11/27/2012 12:00 AM

SIAL Middle East 2012 opens in Abu Dhabi with private label experts debating the risks and rewards for GCC retailers looking to capitalise on growth potential for value and mid-level own range

His Highness Sheikh Mansour Bin Zayed Al-Nahyan, Deputy Prime Minister of the UAE, Minister of Presidential Affairs and Chairman of the Abu Dhabi Food Control Authority (ADFCA), officially inaugurated the third edition of SIAL Middle East, which opened today at the Abu Dhabi National Exhibition Centre (ADNEC), in the presence of His Excellency Sheikh Nahyan Bin Mubarak Al Nahyan, Minister of Higher Education and Scientific Research,

HE Rashid Mohamed Al Shariqi, Director General of Abu Dhabi Food Control Authority (ADFCA), said on the occasion of the opening of SIAL Middle East: �SIAL Middle East has accomplished much in its first and second editions. This year, the number of participants increased to include more than 1000 food companies from 52 countries. This is in addition to the innovative products on display and the quantum of business deals expected to be struck during the event. All this is thanks to the support of His Highness Sheikh Mansour Bin Zayed Al Nahyan, Deputy Prime Minister of the UAE, Minister of Presidential Affairs and Chairman of Abu Dhabi Food Control Authority.�

Describing SIAL Middle East as a significant regional business event, Al Shariqi added: �The Emirate of Abu Dhabi aims through hosting this event at widening the scope of food businesses across the region. Abu Dhabi is offering through the event a wonderful opportunity for companies to access the dynamic markets across the Middle East and North Africa, besides South and South East Asia. The superior food safety infrastructure that ADFCA put in place as well as the standards and specifications in vogue are comparable to the best anywhere in the world. This has created a congenial atmosphere for investments in the food sector in the emirate.�

ADFCA Director General pointed out that SIAL Middle East had provided food suppliers an ideal opportunity to learn from the best international experiences. �Events such as SIAL and their success will go a long way in strengthening the country�s efforts towards improving the food security situation in the UAE and guaranteeing that all citizens and residents have access to sufficient and safe food,� he concluded.

Running alongside the exhibition, the SIAL Middle East conference opened with a keynote panel discussion on private label sector growth potential for the GCC region, which currently stands at just 3% compared to over 35% in Europe and 20% in the US.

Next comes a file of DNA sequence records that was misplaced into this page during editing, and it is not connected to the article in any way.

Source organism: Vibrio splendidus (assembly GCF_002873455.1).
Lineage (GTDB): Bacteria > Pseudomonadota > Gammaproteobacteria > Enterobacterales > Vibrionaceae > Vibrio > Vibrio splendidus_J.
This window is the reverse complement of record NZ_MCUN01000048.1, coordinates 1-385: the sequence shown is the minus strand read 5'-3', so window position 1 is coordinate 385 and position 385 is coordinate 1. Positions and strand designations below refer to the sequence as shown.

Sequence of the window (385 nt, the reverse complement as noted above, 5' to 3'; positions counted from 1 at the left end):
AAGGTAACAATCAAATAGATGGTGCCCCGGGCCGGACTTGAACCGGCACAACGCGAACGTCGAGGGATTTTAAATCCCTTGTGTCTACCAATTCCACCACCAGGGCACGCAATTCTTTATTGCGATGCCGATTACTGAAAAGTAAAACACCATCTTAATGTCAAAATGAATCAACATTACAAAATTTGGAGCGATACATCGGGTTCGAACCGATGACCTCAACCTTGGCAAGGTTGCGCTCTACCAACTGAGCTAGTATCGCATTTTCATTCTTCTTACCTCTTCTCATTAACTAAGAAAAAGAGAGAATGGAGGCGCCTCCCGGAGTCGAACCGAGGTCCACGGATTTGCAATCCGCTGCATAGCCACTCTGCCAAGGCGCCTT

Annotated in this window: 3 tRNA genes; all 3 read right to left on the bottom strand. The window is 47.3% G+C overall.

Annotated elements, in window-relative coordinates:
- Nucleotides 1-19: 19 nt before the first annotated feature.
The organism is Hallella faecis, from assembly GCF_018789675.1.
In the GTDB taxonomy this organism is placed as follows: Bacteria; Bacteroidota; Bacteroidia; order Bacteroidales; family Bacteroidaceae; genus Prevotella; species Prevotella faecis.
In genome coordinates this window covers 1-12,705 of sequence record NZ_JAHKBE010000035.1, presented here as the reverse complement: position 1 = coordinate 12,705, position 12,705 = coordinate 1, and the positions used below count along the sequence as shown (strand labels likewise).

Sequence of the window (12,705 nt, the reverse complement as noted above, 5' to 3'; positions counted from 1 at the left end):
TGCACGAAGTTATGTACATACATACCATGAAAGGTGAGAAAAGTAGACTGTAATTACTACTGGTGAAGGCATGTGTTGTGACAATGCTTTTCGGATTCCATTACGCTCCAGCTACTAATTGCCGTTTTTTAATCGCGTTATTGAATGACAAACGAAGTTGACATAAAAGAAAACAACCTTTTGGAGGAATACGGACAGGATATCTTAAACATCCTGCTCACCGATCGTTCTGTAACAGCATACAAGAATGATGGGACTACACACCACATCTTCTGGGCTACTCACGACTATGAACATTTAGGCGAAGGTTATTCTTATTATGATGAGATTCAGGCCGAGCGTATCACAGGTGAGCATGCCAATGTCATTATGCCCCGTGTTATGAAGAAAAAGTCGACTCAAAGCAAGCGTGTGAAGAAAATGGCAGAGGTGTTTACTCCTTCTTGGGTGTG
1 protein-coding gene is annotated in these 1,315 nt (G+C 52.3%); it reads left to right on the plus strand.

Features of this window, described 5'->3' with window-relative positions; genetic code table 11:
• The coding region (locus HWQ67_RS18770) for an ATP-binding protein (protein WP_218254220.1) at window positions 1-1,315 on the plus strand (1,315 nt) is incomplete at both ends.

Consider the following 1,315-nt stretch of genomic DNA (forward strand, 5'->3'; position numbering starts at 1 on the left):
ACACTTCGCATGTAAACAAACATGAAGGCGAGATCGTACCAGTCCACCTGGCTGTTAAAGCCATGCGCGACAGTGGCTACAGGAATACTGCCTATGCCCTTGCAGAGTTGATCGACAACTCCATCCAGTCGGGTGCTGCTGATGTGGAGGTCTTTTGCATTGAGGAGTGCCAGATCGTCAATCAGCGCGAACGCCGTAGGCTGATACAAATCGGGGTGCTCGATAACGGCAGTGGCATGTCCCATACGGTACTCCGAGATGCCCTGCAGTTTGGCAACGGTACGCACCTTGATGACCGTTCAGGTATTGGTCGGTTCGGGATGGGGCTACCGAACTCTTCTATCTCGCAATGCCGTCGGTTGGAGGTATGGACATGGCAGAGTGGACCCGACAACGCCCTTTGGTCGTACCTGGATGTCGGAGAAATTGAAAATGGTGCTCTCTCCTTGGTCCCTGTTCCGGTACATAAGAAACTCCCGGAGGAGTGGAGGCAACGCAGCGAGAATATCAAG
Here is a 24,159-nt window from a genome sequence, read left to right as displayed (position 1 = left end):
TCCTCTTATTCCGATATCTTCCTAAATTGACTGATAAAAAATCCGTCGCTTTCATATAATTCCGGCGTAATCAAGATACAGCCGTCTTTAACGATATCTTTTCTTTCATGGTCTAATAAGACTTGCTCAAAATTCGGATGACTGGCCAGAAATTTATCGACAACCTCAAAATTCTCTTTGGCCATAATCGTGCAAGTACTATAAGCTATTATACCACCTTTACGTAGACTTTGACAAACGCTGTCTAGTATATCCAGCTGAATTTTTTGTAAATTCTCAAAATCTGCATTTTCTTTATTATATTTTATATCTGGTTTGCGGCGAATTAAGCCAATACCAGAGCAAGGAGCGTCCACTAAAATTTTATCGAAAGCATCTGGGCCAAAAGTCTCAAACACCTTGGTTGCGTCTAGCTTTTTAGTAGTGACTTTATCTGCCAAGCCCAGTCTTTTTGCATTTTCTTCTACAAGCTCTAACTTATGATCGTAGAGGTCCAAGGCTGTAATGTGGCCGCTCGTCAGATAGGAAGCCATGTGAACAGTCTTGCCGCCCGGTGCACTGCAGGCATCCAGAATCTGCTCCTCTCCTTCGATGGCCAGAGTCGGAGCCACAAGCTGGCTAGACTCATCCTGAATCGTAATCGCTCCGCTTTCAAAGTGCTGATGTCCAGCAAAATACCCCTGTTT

�Brands are big business for the region, across all market sectors, and with consumers becoming increasingly selective, the growth of private labels in the food industry is a logical next step for local and international retailers - and SIAL Middle East is the ideal platform to translate ideas into action,� said Chris Fountain, Managing Director of Turret Media, organisers of SIAL Middle East

Moderated by Koen de Jong, Director, International Private Label Consult, panelists Maurice van Vliet, CEO of Netherlands-based consultancy, and Victoria Hassani, Managing Director, Global Market Access ME, painted a realistic picture of the challenges and opportunities for local and international Gulf retailers.

�Private label brands have been around since the early 1900s. It�s not just a question of producing a quality product; this needs to be supported by sophistication in terms of packaging, and investment in marketing and promotional strategies in order to drive consumer confidence,� said van Vliet.

�If you take Carrefour as an example, to support its private label activity in China, the company partnered with a high profile Chinese basketball player, who�d played in the US� NBA, to headline its marketing activity,� he added.

�The consolidation of retail in the region has seen local players such as Lulu and Panda rise to the top to take on international retailers like Spinneys and Carrefour, and it makes good business sense to move forward and develop private label ranges,� remarked Hassani.

�With no monolithic consumer base with shared culture and culinary tastes, a major challenge is to position private label as a brand and market it as such, not merely as an adjunct or afterthought. There is also a need for systems and procedures - such as category management and just-in-time controls - to be adopted, as growth to date has been organic rather than structured,� she added.

Visitors to the event are expected to hit the 15,000 mark across all four exhibitions, which - for the first time � include the relocated Rice & Grains showcase, Emirates International Date Festival, and the International Travel Catering Association (ITCA) event.

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